[Apparition of the young Allen Ginsberg in the window of the Contemporary Jewish Museum, San Francisco - Photograph by Steve Silberman]
Beat Memories, Allen's photo show opened yesterday at the Contemporary Jewish Museum in San Francisco. Organized by Sarah Greenough, Senior Curator and Head of the Department of Photographs at the National Gallery of Art in Washington DC, the show arrives in the Bay Area after a hugely successful run at the Grey Gallery, New York. Reviews and appreciations of that (which were manifold), and of the original DC exhibition, may be read here, here, here and here.
Here's a must-read - Emma Silver's piece for J Weekly - Eyes of a Generation - Beat Poet Allen Ginsberg's Snapshots of His Friends on Display at CJM
A "Gathering of Angels", last night, the opening program and party, featured a talk by Sarah Greenough (about the making of the exhibit) and a performance of an original setting of Allen's "America" (by Conspiracy of Beards' (sic) musical director, Daryl Henline). On Tuesday, there'll be a special showing of the Rob Epstein-Jeffrey Friedman "Howl" movie, and on Thursday, Quiet Lightning present (as part of their "Neighborhood Heroes" series) a special Ginsberg-inspired show.
More CJM San Francisco events planned in the months ahead (including a three-day festival scheduled to take place July 11-14 (there's more information about that here)
and upcoming, (May 31), next week, Jean-Jacques Lebel's multi-media extravaganza at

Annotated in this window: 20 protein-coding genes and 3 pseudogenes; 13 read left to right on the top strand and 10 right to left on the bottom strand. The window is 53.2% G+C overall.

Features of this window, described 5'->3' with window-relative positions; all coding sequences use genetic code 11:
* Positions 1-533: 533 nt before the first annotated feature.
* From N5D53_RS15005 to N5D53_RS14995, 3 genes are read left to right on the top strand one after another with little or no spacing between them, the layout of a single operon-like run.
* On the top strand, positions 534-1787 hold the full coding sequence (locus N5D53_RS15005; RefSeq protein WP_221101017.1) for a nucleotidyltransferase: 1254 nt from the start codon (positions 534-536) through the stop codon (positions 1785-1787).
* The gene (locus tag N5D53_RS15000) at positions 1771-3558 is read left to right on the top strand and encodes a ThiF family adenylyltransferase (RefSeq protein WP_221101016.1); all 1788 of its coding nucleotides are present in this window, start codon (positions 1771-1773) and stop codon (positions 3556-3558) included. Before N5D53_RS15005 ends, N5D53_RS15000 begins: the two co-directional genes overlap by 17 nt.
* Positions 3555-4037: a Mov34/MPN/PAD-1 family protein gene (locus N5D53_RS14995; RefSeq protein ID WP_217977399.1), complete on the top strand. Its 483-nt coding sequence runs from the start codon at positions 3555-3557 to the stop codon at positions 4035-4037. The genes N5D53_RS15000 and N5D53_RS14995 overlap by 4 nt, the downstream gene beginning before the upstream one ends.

Centre Pompidou-Metz (included in that will be the world-premiere of Lebel (& Xavier Villetard)'s t.v. documentary, "Beat Generation - Kerouac, Ginsberg, Burroughs".
(For more information on that, see here)
Disappointed to see the New York Howl Festival (also opening May 31) is using that lazy "Moonlight Madness" quote - Well, at least they didn't advertise it with "And The Beat Goes On"!
Delighted to see Steve Silberman's "Celestial Homework" ("It's never too late..") get some significant belated dissemination (it's also included in Jim Cohn's Museum of American Poets "Big Beat Bibliography" site (courtesy Randy Roark)
To end today's Round-Up on a sad note - We note, belatedly (he died this past month, April 26), the passing of ecologist, anthropologist, biologist, and environmental activist, Peter Warshall. A touching tribute by his neice, Rose, is available here. Audio from a number of his illuminating talks at Naropa in the (19)90's can be accessed here ("On Squirrels On Earth and Stars Above", for example). A late (but, nonetheless moving and inspiring) video(d) presentation, "Enchanted by the Sun" (recorded this past November for The Long Now Foundation) is available here. Do you know where your water comes from?
[Peter Warshall (1940-2013]
and Doors maestro, rock legend, Ray Manzarek. Ray on Allen (in 1991) - "Allen Ginsberg was fabulous. The man is so filled with energy. He's 65 years old and he's just loaded with energy and charm and wit and his mind is constantly racing" - Michael McClure on Ray & Allen - "I love Allen because when Ray Manzarek and I perform on a double-bill with (him), Ray imagines he's looking at the Russian Revolution and Mayakovsky, and that we are going to go out of the music club (to) sing and march in the streets". Ray again - "I suppose if Jack Kerouac had never written On The Road, the Doors would never have existed. It opened the floodgates.." Here's (from the city that made him famous) Ray Manzarek's obituary, in the L.A. Times.
[Ray Manzarek 1939-2013]